During the closing arguments in the defense of Jesus Arturo Martinez Jr. facing a life sentence or the death penalty for the 2007 murder of Chandler mother, wife and convenience store owner Nisay Kang, Maricopa County Legal Defender Dawn Sinclair told the jury deciding his fate:
"We all get dealt a hand in life. One of the things you're given when you're born is the ability of how to play that hand. Jesus Arturo Martinez had ineffective ability to deal with the hand he had been dealt."
A series of life's problems affected how he played that hand, Sinclair argued. That included his parents separating when Arturo Martinez, 24, was a boy, and drug abuse that led to problems at school and relapses in his adult life. But Sinclair insisted that Arturo Martinez was a different person without the drugs.
But now, the horrific murder Arturo Martinez committed and the hand he dealt to Kang's family will determine his future. Kang's husband, Paul Ea, is supporting the death penalty, and a 15-member jury has been deliberating since Tuesday to make a decision.
Although the murder of Kang, 36, was among many in the East Valley I covered during 2007, this one was somewhat up-close and personal for me.
I lived at the former Peaks at Papago Park, a 768-unit apartment complex at 815 N. 52nd St. in east Phoenix near the Tempe and Scottsdale borders at the time of the crime.
I somewhat knew Kang and Ea, a Cambodian couple. They had owned and operated the store inside the complex for only a few months. Nisay was pursuing her dream of owning her own business and the couple's goal was to make a little extra money from it to sock away for their retirement years.
The news alert from Phoenix police arrived in my email box at work soon after Arturo Martinez killed Kang inside the store by beating and stabbing her to death. Witnesses saw Arturo Martinez walking near the back of the store carrying Kang's purse that police later confiscated along with blood-stained currency and other evidence from the crime.
I had been in the store the night before, minutes before Kang and her husband, Paul Ea, closed it early to go shopping. As usual, I purchased a can of Sunkist Orange pop before sitting by the swimming pool next to the store to unwind for the evening.
When I first received the email about the homicide, I saw the address, but was not sure exactly where the crime happened.
As I made the short drive from the Tribune's former Scottsdale office to the complex that May morning, it was warm and sunny. After seeing the crime tape around a building near the back of the complex, I thought I'd stop in the store and get a can of Sunkist before proceeding to the crime scene. However, when I pulled my car into my parking space, I looked over and saw all the police vehicles and television news vans parked around the store. In a matter of minutes, one of the police department's media representatives informed a small group of news reporters that Kang had been killed inside the store and a man who lived at the complex had been arrested in connection with her death.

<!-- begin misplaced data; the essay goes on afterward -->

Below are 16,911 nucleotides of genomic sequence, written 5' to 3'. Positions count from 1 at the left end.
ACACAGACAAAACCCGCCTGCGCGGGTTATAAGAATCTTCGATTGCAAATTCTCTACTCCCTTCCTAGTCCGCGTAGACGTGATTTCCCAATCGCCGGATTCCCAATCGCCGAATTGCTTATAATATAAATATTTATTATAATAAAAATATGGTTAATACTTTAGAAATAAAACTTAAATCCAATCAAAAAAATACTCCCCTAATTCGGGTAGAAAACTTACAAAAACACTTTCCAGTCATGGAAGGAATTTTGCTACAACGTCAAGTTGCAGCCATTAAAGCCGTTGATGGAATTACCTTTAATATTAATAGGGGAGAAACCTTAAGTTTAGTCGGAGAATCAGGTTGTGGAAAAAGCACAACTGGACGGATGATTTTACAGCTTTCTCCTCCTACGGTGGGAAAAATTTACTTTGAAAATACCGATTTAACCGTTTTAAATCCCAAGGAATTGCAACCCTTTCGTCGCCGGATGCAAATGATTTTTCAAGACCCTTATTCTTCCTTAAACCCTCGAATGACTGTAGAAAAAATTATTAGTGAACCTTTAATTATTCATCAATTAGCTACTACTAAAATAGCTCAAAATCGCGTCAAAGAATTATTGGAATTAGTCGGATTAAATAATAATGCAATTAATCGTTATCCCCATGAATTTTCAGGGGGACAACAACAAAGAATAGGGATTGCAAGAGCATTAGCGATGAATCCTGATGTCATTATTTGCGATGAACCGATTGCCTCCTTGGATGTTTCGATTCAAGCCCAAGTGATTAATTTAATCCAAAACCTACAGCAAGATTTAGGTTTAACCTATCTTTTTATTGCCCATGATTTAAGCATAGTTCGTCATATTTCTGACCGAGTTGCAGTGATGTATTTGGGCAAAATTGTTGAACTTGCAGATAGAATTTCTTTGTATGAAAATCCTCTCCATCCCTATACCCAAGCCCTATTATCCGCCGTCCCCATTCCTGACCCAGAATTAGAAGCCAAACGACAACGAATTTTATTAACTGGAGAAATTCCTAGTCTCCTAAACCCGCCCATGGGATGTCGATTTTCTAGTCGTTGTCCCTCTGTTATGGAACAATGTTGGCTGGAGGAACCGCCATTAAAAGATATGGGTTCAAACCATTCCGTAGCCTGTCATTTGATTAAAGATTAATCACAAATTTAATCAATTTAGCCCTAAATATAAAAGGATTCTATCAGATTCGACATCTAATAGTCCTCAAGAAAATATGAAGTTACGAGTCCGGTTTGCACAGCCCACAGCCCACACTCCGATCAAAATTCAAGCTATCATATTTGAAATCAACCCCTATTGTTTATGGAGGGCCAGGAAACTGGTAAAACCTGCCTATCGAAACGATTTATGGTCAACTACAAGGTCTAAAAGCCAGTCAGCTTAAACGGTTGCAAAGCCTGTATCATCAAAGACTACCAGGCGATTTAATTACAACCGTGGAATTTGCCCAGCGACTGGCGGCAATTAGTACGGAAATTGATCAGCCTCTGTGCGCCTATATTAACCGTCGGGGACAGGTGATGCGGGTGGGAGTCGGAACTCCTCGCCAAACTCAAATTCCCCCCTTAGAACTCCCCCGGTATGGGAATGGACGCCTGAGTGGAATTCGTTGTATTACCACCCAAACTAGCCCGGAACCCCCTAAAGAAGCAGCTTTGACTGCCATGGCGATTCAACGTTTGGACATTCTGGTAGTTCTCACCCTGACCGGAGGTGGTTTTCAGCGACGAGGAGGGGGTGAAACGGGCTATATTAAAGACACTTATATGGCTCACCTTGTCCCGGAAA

My heart sank. I just had been in the store the night before; had I been sitting outside during the horrific crime?
Although I did not know Kang and Ea personally, they were people I often made small talk with when I went inside the store. They were always congenial and friendly with customers. Their then-8-year-old daughter, Alisa, often sat behind the counter watching a video on the VHS or doing her homework.
Not that I ever wanted to, but I now can say I knew someone who was murdered.
Also in my years of covering crime and public safety for the Tribune, I have become a victim of crime myself from a burglary committed inside my apartment at the Peaks of Papago Park in early 2008.
My cousin also has become a victim of crime. A car he was trying to sell through a friend was stolen off a used car lot. The car was later recovered stripped along a street in a bad neighborhood. A few days after that, my cousin received a speed photo enforcement ticket in the mail, showing the thief behind the wheel. My cousin just shook his head and laughed a little before being inconvenienced by making another phone call to court personnel to inform them that he had reported the car stolen.
Being a victim of crime opens your eyes, puts you on edge, causes you to lose sleep and definitely makes you angry.
I can't imagine how much pain and anger Ea felt these last few years as Arturo Martinez's court proceedings played out, losing something he never will recover, Alisa growing up without a mother, Kang's mother, Charoun Nhoek, knowing she has outlived her daughter.
But their lives are moving forward.
Ea, a Buddhist, traveled back to Cambodia with his family to participate in the 100-day ceremony of Kang's death. It is a ceremony in which the spirit of the deceased moves on, and would allow Ea to move on as well.
Ea said he feels better now that the chapter in his life of Arturo Martinez is coming to a close.
In May, 2010, Ea married Mey Kim, a Cambodian woman his sister introduced him to. Ea and Kim now have a son, Alexander, who is 3-and-a-half months old. Alisa, now 13, is doing well in school and learning to play the violin. Kang's mother helps Ea and Kim with Alexander.
"I am looking forward to a new chapter in my life," Ea said. "This has been holding me back for the last four years. Before the hearings, I was somewhat at ease. The hearings brought all the pain back again.
"But I know there is light at the end of the tunnel. I am looking forward to moving on with my new family."
• E.V. Life runs on Fridays. Contact Mike Sakal at (480) 898-6533 or firstname.lastname@example.org or write to Mike Sakal, East Valley Tribune, 1620 W. Fountainhead Pkwy., Suite 219, Tempe, AZ 85282.